The inorganic binder includes clay. Particularly favorable results have been obtained with a sludge of kaolin-type clay of an alkaline nature or with alkaline additives to the sludge. In such a case, the pH value should be as high as possible without the hydrophobic properties of the zeolite being negatively affected.
As mentioned, the cellular body is impregnated with a sludge of zeolites and binder, and the mixing ratio between binder and zeolite is preferably between 0.05 and 1.00 based on dry weights, the range 0.10 to 0.35 having been found to be particularly suitable. The mixing ratio should be as low as possible, inter alia so that the binder will not block access to the pores of the zeolite, but primarily for maximizing the amount of zeolite in the cellular body.
After impregnation by the sludge, optionally in several steps with intermediate drying, the cellular body is fired at a temperature causing sintering together of the constituents in the impregnated cellular structure and preferably at a temperature at which any ability of the binder to absorb water is succesively reduced, e.g. at least 500°-600° C. During the heat treatment, the organic substances or binder which have been in the cell structure from the beginning are also fired away.
Paper made from inorganic artificial fibres is used for the production of a cellular body which is formed to a cellular structure in accordance with the method described in the introduction.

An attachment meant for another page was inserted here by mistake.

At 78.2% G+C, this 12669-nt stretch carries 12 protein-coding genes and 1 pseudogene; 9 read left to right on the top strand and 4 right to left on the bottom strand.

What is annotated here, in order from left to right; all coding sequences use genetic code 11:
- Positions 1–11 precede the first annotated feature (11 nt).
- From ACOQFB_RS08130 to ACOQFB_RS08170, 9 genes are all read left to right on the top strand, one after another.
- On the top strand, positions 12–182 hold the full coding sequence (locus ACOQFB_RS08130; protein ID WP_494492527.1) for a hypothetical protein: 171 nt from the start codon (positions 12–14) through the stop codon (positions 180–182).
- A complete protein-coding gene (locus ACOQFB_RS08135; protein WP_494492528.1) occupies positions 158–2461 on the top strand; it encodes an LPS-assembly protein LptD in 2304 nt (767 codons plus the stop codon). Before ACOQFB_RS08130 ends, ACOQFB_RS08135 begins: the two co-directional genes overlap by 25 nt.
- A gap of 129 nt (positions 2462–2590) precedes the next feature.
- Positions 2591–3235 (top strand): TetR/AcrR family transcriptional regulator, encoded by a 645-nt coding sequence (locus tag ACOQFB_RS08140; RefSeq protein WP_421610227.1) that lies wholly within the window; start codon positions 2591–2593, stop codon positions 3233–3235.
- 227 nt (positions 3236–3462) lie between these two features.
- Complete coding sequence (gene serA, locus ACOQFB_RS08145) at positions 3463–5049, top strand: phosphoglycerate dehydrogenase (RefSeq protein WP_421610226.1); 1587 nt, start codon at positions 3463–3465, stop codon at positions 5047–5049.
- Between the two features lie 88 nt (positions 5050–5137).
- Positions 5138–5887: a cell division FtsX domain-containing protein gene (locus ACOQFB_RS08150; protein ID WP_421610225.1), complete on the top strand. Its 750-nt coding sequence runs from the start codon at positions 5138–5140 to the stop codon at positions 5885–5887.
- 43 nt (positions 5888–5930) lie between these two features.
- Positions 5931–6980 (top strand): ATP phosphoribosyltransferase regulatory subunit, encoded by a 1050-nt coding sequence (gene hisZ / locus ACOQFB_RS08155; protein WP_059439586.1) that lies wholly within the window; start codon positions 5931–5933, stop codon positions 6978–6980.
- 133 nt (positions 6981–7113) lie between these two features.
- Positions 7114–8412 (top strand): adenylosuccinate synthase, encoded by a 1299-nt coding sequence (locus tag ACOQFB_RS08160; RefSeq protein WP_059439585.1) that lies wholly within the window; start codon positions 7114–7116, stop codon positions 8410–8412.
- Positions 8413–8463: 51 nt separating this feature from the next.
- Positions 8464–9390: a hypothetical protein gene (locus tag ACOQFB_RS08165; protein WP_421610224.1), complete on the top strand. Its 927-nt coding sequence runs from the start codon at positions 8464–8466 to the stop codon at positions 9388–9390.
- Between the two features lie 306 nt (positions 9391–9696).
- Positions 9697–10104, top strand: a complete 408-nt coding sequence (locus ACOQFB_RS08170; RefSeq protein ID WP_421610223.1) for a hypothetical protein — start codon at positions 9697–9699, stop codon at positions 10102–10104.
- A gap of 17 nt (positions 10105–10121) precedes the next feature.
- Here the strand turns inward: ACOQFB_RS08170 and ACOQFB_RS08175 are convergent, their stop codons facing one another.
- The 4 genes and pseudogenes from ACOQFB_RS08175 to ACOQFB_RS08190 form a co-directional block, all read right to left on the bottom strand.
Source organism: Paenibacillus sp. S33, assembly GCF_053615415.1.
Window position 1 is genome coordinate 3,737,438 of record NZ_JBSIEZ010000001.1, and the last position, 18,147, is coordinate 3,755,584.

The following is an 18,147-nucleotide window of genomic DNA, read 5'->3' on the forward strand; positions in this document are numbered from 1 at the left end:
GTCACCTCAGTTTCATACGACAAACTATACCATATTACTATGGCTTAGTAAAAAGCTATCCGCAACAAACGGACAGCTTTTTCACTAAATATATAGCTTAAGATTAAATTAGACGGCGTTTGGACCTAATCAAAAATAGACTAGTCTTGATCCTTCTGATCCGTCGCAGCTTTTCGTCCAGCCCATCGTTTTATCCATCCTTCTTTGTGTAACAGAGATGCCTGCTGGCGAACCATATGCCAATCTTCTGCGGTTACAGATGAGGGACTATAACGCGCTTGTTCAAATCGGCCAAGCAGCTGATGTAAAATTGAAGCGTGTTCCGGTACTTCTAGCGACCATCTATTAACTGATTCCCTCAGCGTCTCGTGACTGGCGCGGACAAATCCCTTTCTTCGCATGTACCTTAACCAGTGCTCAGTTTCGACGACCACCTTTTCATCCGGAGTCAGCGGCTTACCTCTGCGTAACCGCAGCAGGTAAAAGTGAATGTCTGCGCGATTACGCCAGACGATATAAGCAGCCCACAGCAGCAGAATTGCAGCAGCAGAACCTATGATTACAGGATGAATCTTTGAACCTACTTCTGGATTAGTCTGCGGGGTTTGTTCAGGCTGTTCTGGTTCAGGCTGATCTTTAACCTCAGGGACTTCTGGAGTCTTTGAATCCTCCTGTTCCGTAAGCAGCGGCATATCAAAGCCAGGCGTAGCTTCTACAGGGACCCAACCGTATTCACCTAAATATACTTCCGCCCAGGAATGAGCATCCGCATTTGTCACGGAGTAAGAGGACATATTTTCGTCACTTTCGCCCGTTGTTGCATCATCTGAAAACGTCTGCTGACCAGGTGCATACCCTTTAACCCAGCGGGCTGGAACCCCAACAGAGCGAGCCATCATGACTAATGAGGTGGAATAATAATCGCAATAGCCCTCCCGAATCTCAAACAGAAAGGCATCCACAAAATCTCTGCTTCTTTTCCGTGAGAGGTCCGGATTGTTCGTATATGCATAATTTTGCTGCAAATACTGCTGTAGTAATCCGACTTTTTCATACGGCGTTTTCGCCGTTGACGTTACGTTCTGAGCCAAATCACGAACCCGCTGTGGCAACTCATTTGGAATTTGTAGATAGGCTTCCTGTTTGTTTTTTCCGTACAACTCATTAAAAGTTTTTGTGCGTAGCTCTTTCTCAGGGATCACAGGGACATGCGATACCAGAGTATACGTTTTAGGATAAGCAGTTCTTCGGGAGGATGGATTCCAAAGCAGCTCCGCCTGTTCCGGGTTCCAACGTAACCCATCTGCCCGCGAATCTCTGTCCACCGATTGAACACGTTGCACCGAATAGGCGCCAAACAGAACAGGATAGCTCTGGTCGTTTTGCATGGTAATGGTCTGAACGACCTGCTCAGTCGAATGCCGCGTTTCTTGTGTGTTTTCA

An aqueous sludge of zeolites and clay in a mixing ratio 12% zeolite, 4% clay and 84% water, giving a dry substance of 16% was used. Treatment of the cellular body was carried out by dipping twice with intermediate drying, a final firing being carried out at 600° C. This treatment gave a cellular body with a zeolite content of 60% by weight, good strength and excellent hydrophobicity.
With the aid of the described production of a cellular body by impregnation with a sludge of a hydrophobic zeolite and an inorganic binder together with heating to a temperature at which sintering takes place, there is provided a cellular body which is extremely well-suited to adsorbtion of organic substances, such as solvents from the air in industrial discharges.
The invention is naturally not limited to the described example but can be varied within the scope of the following Claims.
Accordingly, the cellular body, although it has been described for purifying gas such as air, can also be used for purifying other media such as liquids, e.g. water from contaminants of an organic nature. The binder used can also be more or less hydrophobic before heat treatment, but where possible water vapor sorbtion capacity of the binder is present, this will be reduced by the heat treatment.